Home to roost
27 roosters rescued in Austin in urgent need of new homes by Wednesday
The Austin Animal Center is seeking to find homes for 27 roosters recently rescued out of cockfighting. With local shelters full this time of year, the roosters need urgent placement in homes or sanctuaries to avoid euthanasia on Wednesday, December 21.
Austin Pets Alive! (APA!) shared the urgent plea in a press release, stating that the animal cruelty unit of the Austin Police Department had seized 43 animals in total (nine hens and 34 roosters) in a cockfighting bust on November 10. All nine hens and two of the roosters were quickly adopted, but 32 roosters remained at Austin Animal Center (AAC) and will be euthanized on if they do not find homes.
While the municipal shelter is often full this time of year, the predicament is even more pressing with the cold weather expected this weekend. As such, AAC reached out to APA! for assistance in rehoming the remaining animals, successfully placing five more roosters in sanctuaries, leaving a total of 27 at AAC.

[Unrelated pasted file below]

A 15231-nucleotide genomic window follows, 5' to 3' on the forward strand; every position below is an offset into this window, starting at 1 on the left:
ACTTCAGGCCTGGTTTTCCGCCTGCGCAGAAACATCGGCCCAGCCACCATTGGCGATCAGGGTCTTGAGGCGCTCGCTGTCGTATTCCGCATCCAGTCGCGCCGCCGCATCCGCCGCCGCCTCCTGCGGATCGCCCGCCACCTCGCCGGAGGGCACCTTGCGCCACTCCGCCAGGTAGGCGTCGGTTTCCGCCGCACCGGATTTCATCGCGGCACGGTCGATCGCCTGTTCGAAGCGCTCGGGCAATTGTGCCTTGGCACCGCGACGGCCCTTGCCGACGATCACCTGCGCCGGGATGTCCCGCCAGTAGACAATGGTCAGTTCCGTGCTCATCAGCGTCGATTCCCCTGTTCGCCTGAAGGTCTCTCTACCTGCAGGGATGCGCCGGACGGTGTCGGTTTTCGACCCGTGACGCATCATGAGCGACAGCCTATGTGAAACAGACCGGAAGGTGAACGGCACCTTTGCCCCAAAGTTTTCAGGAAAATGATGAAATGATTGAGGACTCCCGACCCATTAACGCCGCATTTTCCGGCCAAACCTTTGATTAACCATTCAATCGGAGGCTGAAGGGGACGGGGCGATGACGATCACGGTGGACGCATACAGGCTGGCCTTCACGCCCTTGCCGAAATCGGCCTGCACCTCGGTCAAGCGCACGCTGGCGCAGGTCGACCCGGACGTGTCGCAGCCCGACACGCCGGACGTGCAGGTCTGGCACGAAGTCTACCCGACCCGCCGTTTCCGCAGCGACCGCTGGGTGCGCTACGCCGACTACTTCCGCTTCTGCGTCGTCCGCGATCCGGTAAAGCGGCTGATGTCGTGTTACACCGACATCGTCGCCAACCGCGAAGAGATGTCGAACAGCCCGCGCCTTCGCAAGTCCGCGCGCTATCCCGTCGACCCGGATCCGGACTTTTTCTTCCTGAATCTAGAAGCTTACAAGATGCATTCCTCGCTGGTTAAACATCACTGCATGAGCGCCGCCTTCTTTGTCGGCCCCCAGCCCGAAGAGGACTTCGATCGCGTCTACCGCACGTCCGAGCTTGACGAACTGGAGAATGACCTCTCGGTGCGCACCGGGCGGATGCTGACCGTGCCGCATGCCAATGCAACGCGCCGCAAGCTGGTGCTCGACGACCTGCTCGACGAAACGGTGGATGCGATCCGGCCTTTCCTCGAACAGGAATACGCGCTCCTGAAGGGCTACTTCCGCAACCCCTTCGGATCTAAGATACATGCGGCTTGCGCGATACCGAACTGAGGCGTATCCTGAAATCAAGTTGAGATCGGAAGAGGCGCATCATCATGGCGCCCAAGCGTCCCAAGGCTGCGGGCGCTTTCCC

The animals would already have been euthanized in nearly any other shelter, but thanks to the tireless work of APA! and AAC, they have had an extended timeline to find new homes.
In the release, APA! shared that time is running out for these animals, who have already been rescued from cruelty. APA!'s senior program manager, Kelly Holt, said, "These roosters did not get a happy start to life. Cockfighting is a brutal, illegal sport. We want to help give these roosters a second chance at life, because it's the right thing to do."
The release also shared that neither AAC nor APA! knows a lot about each individual rooster, but some still have their combs and wattles (the fleshy skin on top of their head and below their beak), as well as their spurs, which are horn-like leg growths the animals use to protect themselves. These are likely younger roosters who haven't yet been forced to fight.
Several older birds, whose combs, wattles, and spurs have been removed, are likely to have fought, or have been trained to fight. They may need more time and patience to adjust to new lives of peace and safety, according to the release.
As it does with adoptable cats and dogs in its traditional programs, APA! can offer support and guidance about training, rehabilitation, and care for anyone who takes in a rooster.
"It's a challenge finding these roosters safe homes, and it would be easy to shrug our shoulders," Holt says. "But I love working for an animal welfare nonprofit willing to step up and champion the lives of animals who need our help the most."
Individuals and sanctuaries interested in adopting can contact email@example.com.